Women Trust Directors Double in Five Years

Gender equality has begun to make its mark in investment trust boardrooms with the proportion of female directors nearly doubling in the past five years.

Nevertheless, analysis by broker Canaccord Genuity shows women have a long way to go to reach parity with men. According to its latest ‘Skin In The Game’ report, women account for 19.1%, or 256, of the 1,342 directors overseeing the 400 investment trusts and investment companies listed on the London Stock Exchange. 

Although that is up from 10.2% five years ago and 15.2% in 2014 the latest tally shows the £150 billion closed-end fund sector lags the rest of the business world in promoting women to senior positions. By contrast, 23.2% of directors at FTSE 350 companies are female, says Canaccord.

While there are a dozen all-male boards in the FTSE 350 – including minerCentamin (CEY), mobile payments company Paysafe (PAYS) and online gambling company GVC Holdings (GVC) – the whiff of ‘old-boy’ networks remains strong in the investment trust world with 82 boards lacking any female representation.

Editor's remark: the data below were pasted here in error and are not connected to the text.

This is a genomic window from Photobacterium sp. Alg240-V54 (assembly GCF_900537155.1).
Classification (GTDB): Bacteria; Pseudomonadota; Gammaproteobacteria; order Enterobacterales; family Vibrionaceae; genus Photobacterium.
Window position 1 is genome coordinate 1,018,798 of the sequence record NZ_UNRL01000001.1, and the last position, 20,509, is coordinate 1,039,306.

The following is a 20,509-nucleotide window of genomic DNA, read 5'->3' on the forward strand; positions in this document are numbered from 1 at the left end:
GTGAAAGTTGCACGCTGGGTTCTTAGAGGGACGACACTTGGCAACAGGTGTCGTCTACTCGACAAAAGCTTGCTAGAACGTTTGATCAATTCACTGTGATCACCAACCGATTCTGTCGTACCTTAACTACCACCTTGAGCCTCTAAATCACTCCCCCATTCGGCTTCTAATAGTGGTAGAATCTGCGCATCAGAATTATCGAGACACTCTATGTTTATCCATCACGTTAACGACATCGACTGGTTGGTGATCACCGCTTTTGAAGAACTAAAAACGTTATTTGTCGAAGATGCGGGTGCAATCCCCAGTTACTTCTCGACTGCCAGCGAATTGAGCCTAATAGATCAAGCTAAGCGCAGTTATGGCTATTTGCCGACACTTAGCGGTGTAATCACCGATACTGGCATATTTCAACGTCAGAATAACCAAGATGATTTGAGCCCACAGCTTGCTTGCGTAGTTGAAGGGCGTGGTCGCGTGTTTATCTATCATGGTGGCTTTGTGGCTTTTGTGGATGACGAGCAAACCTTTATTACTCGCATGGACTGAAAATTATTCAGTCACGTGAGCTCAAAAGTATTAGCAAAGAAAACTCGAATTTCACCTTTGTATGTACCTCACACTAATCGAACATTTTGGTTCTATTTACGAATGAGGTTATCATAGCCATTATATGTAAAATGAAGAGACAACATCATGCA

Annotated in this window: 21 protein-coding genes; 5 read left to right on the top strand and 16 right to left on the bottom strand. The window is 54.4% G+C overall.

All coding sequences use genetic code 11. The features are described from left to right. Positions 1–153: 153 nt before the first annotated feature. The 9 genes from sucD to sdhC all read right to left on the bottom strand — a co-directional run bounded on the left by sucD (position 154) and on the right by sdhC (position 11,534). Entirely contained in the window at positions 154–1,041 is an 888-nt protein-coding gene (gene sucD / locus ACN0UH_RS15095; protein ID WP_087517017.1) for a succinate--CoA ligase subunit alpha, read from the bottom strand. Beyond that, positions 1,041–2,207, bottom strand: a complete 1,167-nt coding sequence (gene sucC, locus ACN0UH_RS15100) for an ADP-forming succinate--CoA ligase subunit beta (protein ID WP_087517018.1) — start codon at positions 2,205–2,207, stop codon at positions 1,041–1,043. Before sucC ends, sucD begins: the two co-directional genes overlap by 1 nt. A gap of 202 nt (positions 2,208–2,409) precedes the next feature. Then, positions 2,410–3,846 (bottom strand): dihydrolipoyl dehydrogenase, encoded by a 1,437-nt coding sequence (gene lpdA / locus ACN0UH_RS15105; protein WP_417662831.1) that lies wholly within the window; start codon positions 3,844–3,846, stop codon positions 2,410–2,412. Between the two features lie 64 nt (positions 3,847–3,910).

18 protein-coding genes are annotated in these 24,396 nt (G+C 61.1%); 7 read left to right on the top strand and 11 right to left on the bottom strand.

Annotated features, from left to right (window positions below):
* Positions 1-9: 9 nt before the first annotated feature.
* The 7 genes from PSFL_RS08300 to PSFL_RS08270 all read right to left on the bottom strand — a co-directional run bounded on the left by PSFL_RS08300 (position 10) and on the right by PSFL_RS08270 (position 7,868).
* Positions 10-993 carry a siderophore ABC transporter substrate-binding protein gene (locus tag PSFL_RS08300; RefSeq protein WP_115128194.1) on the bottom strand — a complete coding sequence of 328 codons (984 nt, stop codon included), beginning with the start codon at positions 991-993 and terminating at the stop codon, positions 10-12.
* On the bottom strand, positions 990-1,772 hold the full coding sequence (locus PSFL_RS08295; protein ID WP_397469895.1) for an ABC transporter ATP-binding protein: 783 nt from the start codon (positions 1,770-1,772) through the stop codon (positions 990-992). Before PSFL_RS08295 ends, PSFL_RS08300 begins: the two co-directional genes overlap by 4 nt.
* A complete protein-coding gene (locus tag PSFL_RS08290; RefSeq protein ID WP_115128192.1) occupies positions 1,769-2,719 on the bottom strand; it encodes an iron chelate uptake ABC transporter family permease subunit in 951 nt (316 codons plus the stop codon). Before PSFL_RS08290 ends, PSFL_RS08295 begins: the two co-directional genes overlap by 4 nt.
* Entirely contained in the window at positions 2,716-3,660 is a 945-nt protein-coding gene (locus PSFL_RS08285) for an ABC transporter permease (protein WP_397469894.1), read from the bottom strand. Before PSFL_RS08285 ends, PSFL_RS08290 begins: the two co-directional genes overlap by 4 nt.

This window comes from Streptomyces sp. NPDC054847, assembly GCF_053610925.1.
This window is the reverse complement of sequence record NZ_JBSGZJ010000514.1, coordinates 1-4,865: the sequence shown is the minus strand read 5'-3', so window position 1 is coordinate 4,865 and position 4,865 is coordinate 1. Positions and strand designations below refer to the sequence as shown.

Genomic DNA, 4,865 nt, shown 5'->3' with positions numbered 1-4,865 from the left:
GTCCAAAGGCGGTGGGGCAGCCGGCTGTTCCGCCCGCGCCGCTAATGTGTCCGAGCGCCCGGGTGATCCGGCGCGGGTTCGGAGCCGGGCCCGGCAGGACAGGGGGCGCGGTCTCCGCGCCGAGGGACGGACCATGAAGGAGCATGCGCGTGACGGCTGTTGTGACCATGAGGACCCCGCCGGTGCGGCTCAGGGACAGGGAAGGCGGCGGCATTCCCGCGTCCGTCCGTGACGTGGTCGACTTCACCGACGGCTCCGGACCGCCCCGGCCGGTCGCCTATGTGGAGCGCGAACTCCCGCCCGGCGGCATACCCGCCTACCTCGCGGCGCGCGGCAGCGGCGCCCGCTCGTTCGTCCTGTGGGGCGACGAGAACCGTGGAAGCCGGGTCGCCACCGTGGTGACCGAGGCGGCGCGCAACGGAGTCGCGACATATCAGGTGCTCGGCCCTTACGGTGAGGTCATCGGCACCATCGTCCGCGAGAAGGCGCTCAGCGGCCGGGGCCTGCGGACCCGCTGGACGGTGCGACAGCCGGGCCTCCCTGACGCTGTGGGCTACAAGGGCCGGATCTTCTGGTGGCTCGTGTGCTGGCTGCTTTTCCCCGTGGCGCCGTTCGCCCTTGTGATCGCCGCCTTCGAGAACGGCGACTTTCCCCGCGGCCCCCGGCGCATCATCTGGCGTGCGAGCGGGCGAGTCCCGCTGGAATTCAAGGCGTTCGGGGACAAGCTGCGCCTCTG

Alan Brierely, head of investment companies research at Canaccord Genuity, said the report showed a ‘significant increase’ in women directors, although more needed to be done to reach the government’s voluntary target of 33% female directors by 2020.

That recommendation was made by Lord Davies in a 2015 report on gender equality.

‘Alternatives’ not that alternative

Brierley added there was a ‘marked difference’ in levels of female penetration of boards between investment trusts focused on equities, or shares, and those investing in ‘alternative’ or non-equity asssets.

While women represented 21.4% of directorships of equity trusts that fell to just 13.9% for trusts investing in alternative assets such as property and debt, he said. That left 44% of ‘alternative’ trusts and 22% of equity trusts with all-male boards, the analyst added.